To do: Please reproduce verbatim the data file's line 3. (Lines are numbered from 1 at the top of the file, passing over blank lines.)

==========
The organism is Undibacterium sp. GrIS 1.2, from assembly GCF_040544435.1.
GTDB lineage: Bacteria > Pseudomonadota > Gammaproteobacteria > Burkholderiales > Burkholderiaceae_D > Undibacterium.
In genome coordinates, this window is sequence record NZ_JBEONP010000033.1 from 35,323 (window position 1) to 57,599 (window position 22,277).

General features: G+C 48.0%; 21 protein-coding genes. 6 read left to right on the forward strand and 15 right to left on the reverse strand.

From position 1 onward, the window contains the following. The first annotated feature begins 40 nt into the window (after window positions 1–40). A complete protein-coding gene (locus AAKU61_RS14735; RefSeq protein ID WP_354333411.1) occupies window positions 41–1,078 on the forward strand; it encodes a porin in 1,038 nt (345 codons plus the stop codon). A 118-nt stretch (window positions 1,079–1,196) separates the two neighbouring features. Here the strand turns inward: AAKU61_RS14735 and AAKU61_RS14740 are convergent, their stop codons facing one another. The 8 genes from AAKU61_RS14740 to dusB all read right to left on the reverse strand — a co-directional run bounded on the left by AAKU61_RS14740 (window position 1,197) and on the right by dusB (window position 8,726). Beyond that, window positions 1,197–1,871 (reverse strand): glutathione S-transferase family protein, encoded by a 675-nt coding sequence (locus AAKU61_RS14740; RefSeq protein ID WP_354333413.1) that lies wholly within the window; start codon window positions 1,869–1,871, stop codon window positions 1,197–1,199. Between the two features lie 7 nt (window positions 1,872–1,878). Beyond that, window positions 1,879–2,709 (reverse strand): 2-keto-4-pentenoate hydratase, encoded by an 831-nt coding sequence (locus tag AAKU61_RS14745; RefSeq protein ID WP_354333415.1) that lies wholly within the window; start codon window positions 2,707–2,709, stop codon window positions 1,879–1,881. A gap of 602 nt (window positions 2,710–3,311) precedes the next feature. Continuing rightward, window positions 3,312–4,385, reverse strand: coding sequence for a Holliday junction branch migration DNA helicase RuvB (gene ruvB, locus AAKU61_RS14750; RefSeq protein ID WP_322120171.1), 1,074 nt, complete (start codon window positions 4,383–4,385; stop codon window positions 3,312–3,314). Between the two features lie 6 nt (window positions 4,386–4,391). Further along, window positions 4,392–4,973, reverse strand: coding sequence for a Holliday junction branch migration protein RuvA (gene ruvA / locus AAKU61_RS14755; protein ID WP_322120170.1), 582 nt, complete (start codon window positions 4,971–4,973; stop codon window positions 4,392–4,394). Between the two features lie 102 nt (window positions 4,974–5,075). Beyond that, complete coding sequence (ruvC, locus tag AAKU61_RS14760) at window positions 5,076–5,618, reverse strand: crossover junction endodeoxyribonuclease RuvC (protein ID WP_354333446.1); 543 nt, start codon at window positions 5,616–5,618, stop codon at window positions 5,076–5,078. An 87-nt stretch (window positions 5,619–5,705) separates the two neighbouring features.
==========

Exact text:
In genome coordinates, this window is sequence record NZ_JBEONP010000033.1 from 35,323 (window position 1) to 57,599 (window position 22,277).